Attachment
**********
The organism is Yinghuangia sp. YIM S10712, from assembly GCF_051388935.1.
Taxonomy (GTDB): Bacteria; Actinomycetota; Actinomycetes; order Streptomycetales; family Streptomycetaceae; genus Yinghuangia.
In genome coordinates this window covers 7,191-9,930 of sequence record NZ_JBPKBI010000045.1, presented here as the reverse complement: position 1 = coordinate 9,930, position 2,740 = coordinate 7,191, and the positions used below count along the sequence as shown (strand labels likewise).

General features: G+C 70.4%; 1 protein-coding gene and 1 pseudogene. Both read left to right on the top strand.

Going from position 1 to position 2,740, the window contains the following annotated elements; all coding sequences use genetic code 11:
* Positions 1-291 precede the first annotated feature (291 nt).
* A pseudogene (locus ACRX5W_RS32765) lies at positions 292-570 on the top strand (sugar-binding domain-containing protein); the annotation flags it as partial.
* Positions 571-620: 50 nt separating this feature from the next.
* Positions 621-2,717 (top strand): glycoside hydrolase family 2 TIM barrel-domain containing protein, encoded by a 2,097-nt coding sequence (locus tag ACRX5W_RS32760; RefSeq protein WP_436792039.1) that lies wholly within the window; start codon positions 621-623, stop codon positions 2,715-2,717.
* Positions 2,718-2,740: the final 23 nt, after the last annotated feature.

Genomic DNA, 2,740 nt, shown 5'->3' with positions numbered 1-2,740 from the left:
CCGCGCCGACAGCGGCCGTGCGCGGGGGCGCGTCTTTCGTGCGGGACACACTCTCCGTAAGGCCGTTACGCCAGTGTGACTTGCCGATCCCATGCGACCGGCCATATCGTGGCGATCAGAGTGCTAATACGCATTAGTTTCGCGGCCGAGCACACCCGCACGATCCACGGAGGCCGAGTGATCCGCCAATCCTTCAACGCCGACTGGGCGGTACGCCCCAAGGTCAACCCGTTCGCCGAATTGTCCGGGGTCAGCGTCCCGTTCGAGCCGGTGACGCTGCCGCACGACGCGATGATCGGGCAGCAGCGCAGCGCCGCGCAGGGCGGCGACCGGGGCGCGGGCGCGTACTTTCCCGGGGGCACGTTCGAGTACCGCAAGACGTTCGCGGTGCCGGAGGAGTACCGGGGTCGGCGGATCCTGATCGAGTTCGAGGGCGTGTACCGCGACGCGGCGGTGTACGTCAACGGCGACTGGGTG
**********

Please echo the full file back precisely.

The organism is Yinghuangia sp. YIM S10712, from assembly GCF_051388935.1.
Taxonomy (GTDB): Bacteria; Actinomycetota; Actinomycetes; order Streptomycetales; family Streptomycetaceae; genus Yinghuangia.
In genome coordinates this window covers 7,191-9,930 of sequence record NZ_JBPKBI010000045.1, presented here as the reverse complement: position 1 = coordinate 9,930, position 2,740 = coordinate 7,191, and the positions used below count along the sequence as shown (strand labels likewise).

General features: G+C 70.4%; 1 protein-coding gene and 1 pseudogene. Both read left to right on the top strand.

Going from position 1 to position 2,740, the window contains the following annotated elements; all coding sequences use genetic code 11:
* Positions 1-291 precede the first annotated feature (291 nt).
* A pseudogene (locus ACRX5W_RS32765) lies at positions 292-570 on the top strand (sugar-binding domain-containing protein); the annotation flags it as partial.
* Positions 571-620: 50 nt separating this feature from the next.
* Positions 621-2,717 (top strand): glycoside hydrolase family 2 TIM barrel-domain containing protein, encoded by a 2,097-nt coding sequence (locus tag ACRX5W_RS32760; RefSeq protein WP_436792039.1) that lies wholly within the window; start codon positions 621-623, stop codon positions 2,715-2,717.
* Positions 2,718-2,740: the final 23 nt, after the last annotated feature.

Genomic DNA, 2,740 nt, shown 5'->3' with positions numbered 1-2,740 from the left:
CCGCGCCGACAGCGGCCGTGCGCGGGGGCGCGTCTTTCGTGCGGGACACACTCTCCGTAAGGCCGTTACGCCAGTGTGACTTGCCGATCCCATGCGACCGGCCATATCGTGGCGATCAGAGTGCTAATACGCATTAGTTTCGCGGCCGAGCACACCCGCACGATCCACGGAGGCCGAGTGATCCGCCAATCCTTCAACGCCGACTGGGCGGTACGCCCCAAGGTCAACCCGTTCGCCGAATTGTCCGGGGTCAGCGTCCCGTTCGAGCCGGTGACGCTGCCGCACGACGCGATGATCGGGCAGCAGCGCAGCGCCGCGCAGGGCGGCGACCGGGGCGCGGGCGCGTACTTTCCCGGGGGCACGTTCGAGTACCGCAAGACGTTCGCGGTGCCGGAGGAGTACCGGGGTCGGCGGATCCTGATCGAGTTCGAGGGCGTGTACCGCGACGCGGCGGTGTACGTCAACGGCGACTGGGTG